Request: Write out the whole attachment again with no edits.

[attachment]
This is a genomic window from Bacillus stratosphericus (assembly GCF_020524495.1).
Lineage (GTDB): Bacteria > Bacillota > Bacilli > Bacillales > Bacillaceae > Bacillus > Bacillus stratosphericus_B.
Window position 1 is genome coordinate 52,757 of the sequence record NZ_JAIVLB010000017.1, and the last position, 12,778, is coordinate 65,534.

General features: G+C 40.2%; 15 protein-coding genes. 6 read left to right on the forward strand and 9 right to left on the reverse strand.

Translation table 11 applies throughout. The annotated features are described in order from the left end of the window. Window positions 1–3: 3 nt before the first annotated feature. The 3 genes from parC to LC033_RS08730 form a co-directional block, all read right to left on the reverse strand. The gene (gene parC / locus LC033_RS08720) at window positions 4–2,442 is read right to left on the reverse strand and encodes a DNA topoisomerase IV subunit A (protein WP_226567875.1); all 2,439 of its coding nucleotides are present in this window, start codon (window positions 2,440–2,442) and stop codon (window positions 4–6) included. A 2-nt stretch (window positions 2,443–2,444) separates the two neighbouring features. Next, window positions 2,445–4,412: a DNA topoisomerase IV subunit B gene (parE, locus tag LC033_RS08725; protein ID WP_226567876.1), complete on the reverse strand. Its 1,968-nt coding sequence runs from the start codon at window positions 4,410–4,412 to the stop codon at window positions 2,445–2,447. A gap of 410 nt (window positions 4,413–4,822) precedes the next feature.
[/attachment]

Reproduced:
This is a genomic window from Bacillus stratosphericus (assembly GCF_020524495.1).
Lineage (GTDB): Bacteria > Bacillota > Bacilli > Bacillales > Bacillaceae > Bacillus > Bacillus stratosphericus_B.
Window position 1 is genome coordinate 52,757 of the sequence record NZ_JAIVLB010000017.1, and the last position, 12,778, is coordinate 65,534.

General features: G+C 40.2%; 15 protein-coding genes. 6 read left to right on the forward strand and 9 right to left on the reverse strand.

Translation table 11 applies throughout. The annotated features are described in order from the left end of the window. Window positions 1–3: 3 nt before the first annotated feature. The 3 genes from parC to LC033_RS08730 form a co-directional block, all read right to left on the reverse strand. The gene (gene parC / locus LC033_RS08720) at window positions 4–2,442 is read right to left on the reverse strand and encodes a DNA topoisomerase IV subunit A (protein WP_226567875.1); all 2,439 of its coding nucleotides are present in this window, start codon (window positions 2,440–2,442) and stop codon (window positions 4–6) included. A 2-nt stretch (window positions 2,443–2,444) separates the two neighbouring features. Next, window positions 2,445–4,412: a DNA topoisomerase IV subunit B gene (parE, locus tag LC033_RS08725; protein ID WP_226567876.1), complete on the reverse strand. Its 1,968-nt coding sequence runs from the start codon at window positions 4,410–4,412 to the stop codon at window positions 2,445–2,447. A gap of 410 nt (window positions 4,413–4,822) precedes the next feature.